Is sport pilot training insurable for commercial flight schools? Yes! (However there are some long-standing parameters.)
This letter is in response to a recent letter regarding the insurability of flight schools conducting flight training for new sport pilots (Are commercial flight schools uninsurable? May 20 issue).
First off, I could not agree more with the first few paragraphs of the previous letter. The new FAA rules for Sport Pilot and Light Sport Aircraft offer a new and very exciting frontier for general aviation. Looking back at my own training to become a private pilot, I realize that I would struggle today to keep the faith and commitment (hours and money) needed to complete my license. The new sport pilot license offers an extremely reasonable and safe entry point for individuals who yearn to fly. In addition, the new light sport aircraft we are already seeing make the ownership of a brand-new aircraft possible. We all owe a huge thank you to the Experimental Aircraft Association, which took a leadership role in making both Sport Pilot and Light Sport Aircraft a reality. Of course other organizations and individuals committed substantial resources to this accomplishment, however it takes a leader, and Tom Poberezny and the rest of the dedicated staff and volunteers from the EAA camp deserve the bulk of the credit for opening a new door for aviation enthusiasts to enter and in some cases re-enter the world of personal aviation.
Just how insurable are flight schools desiring to provide sport pilot training? Well, if the flight school has a proven track record and a well run operation, aircraft insurance will be available for instruction and rental in sport pilot qualified standard, primary, experimental light sport and special light sport aircraft. If the flight school is a new start-up business, provided there is a sound business and financial plan, along with adequate previous industry experience by the key principals in flight training, they too will be able to obtain insurance for sport pilot instruction and rental in sport pilot qualified aircraft.
However, if the chosen sport pilot qualified aircraft is a tailwheel or conventional gear aircraft, insurance very well may not be available. Why? When it comes to instruction and rental in tailwheel aircraft, aviation insurance companies cite their poor loss history when student pilots are taking instruction in tailwheel aircraft or when renting tailwheel aircraft to renter pilots. Does this prohibition have anything to do with the new Sport Pilot license? No, absolutely not. In fact, five years ago, and even 10 years ago, flight schools would have had a very difficult challenge trying to secure aircraft insurance for instruction and rental in tailwheel aircraft for the same reason they cannot obtain aircraft insurance today. Aviation insurance underwriters are saying the same thing today as they were 10 years ago: student pilot training or rental pilots + tailwheel aircraft = insurance claims.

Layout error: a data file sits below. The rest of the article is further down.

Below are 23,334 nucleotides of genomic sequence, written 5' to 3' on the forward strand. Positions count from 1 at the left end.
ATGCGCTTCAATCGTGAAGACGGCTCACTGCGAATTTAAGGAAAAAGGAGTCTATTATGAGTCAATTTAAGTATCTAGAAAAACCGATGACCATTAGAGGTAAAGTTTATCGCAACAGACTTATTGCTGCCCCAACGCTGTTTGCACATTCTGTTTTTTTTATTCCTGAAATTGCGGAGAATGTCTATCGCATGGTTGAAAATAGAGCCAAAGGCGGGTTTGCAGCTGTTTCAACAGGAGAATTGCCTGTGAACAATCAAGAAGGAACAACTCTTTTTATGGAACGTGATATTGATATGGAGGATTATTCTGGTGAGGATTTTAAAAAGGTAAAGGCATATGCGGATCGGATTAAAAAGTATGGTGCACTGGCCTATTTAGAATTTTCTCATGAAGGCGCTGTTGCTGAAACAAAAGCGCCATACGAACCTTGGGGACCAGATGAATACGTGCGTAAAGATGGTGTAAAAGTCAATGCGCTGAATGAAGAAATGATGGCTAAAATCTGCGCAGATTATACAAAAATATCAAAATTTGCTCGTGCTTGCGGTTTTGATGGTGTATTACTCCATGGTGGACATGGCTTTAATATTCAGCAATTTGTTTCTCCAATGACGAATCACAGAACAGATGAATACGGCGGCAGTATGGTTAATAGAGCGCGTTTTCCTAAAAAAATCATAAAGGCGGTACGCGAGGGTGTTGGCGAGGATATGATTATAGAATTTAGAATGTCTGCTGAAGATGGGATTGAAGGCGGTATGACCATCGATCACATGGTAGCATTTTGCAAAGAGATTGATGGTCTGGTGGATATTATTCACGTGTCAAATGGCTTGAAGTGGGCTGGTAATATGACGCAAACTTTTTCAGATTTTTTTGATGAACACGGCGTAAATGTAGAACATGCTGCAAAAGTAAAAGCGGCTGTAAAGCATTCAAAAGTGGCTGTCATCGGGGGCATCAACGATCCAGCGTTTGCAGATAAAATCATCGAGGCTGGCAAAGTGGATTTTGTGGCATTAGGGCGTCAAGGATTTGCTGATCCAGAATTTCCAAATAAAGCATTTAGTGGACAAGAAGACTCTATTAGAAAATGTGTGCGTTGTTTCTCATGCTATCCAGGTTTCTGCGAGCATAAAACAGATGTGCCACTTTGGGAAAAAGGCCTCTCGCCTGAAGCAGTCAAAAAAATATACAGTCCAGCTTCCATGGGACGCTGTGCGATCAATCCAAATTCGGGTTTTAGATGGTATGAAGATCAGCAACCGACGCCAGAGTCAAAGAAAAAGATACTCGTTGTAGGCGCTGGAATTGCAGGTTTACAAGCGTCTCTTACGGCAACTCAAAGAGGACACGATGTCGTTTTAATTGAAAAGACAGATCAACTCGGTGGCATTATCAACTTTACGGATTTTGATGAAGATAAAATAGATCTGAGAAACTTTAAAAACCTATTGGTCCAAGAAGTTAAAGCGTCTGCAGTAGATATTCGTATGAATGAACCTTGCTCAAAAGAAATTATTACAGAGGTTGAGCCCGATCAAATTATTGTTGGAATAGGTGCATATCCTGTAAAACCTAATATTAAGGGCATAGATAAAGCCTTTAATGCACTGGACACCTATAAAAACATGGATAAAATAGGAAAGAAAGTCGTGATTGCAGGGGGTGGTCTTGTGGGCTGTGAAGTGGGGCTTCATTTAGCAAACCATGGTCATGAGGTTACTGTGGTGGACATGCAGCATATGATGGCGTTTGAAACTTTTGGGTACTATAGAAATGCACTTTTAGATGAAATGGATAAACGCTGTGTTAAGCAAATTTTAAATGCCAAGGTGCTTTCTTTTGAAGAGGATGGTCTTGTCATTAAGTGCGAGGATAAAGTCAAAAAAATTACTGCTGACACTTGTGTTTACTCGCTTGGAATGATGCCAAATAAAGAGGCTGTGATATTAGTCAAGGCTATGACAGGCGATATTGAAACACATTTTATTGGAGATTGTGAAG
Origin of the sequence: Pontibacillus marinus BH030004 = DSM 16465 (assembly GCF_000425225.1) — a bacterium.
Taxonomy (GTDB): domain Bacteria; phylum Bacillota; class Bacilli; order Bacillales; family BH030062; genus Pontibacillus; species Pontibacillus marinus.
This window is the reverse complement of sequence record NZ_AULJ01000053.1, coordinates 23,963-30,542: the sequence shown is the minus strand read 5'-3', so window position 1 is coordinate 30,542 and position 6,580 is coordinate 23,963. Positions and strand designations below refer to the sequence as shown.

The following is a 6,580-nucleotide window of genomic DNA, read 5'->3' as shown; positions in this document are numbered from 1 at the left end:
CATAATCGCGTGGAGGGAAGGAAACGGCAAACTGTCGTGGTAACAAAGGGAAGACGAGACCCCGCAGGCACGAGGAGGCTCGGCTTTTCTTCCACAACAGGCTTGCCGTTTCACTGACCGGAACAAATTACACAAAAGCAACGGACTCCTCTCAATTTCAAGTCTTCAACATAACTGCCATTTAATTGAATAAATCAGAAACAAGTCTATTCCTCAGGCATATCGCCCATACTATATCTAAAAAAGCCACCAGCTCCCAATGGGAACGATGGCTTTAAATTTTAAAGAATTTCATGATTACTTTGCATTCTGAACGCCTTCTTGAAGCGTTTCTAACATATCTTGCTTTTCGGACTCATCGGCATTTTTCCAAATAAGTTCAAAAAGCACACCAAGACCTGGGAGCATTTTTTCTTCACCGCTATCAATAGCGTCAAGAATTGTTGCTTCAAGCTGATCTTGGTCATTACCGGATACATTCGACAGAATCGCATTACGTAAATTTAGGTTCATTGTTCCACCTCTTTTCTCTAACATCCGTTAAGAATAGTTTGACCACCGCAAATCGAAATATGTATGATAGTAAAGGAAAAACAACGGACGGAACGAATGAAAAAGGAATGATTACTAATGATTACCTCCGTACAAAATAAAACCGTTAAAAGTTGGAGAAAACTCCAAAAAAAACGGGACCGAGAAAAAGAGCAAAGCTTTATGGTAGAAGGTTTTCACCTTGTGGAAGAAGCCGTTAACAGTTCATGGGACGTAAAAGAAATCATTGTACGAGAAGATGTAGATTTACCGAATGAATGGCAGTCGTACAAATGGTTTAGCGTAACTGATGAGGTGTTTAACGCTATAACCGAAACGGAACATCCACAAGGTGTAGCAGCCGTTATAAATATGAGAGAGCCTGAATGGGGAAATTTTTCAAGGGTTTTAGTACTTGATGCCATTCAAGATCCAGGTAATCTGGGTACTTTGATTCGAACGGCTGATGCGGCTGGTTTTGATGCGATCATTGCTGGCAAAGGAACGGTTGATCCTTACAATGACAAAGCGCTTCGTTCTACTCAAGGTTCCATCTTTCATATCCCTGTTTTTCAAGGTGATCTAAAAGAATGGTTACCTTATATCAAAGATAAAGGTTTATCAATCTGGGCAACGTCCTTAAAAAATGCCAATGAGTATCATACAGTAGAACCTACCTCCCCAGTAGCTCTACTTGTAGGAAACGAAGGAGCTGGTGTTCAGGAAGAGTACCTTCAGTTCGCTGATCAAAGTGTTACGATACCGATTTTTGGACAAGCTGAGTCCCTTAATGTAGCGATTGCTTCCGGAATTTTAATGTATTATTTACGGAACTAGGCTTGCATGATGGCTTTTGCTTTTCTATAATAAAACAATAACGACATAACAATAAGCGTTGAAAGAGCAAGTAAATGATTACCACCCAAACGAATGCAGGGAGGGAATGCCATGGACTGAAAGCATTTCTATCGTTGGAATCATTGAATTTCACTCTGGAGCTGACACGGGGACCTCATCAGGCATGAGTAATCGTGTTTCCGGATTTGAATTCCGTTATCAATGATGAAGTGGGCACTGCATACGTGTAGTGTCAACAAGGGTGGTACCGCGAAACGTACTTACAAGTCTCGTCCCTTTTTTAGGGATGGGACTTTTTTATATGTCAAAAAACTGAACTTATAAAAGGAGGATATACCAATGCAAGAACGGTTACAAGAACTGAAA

Today, flight schools are finding aircraft insurance available for sport pilot training in sport pilot qualified aircraft provided these aircraft are not tailwheel configured. Even though not all aviation insurance companies are offering aircraft insurance for sport pilot training, there are some that do offer aircraft insurance for these operations.
The current status of the aviation insurance industry when it comes to individuals who wish to exercise the privileges of a Sport Pilot, whether as a new sport pilot or a private, commercial, or airline transport pilot rejoining the flying ranks as a sport pilot? These folks will find aircraft insurance available, including tailwheel aircraft, provided they meet all of the aviation insurance underwriter’s criteria. For those pilots who want to purchase one of the new Experimental Light Sport Aircraft or Special Light Sport Aircraft, they too will find aircraft insurance available, again provided they meet the aviation insurance underwriter’s criteria.
I have to take my hat off to several of the aviation insurance companies Falcon uses because they have agreed to offer aircraft insurance for Sport Pilots and Light Sport Aircraft Owners. That’s right! Nearly half of the available aviation insurance companies have embraced the new FAA rules for Sport Pilot and Light Sport Aircraft and agreed to offer aircraft insurance for individuals. In addition, although a smaller number, we have top-notch aviation insurance companies ready to offer insurance for flight schools that want to offer Sport Pilot training and/or operate Experimental Light Sport Aircraft and Special Light Sport Aircraft. Again I have to give credit to EAA because they knew early on if the new FAA rules for Sport Pilot and Light Sport Aircraft were to succeed, there needed to be an infrastructure to support this new aviation arena, and that includes the availability of aircraft insurance. Falcon Insurance Agency and EAA have been working hand-in-hand to inform, educate, and even provide actual hands-on experience for aviation insurance underwriters to ensure this element of the Sport Pilot and Light Sport Aircraft equation was ready to go. Are we done? Have we accomplished all of our work? NO! But we’ve come a long way and today aircraft insurance is available with some conditions — conditions that have existed for many years. Maybe once we get all of the aviation insurance companies on board for Sport Pilot and Light Sport Aircraft, we can turn our attention to the issue of insurance for instruction and rental in tailwheel aircraft, however today we’re concentrating on the new future…aircraft insurance for sport pilots and light sport aircraft owners, both individuals and flight schools.
Falcon Insurance Agency, Inc.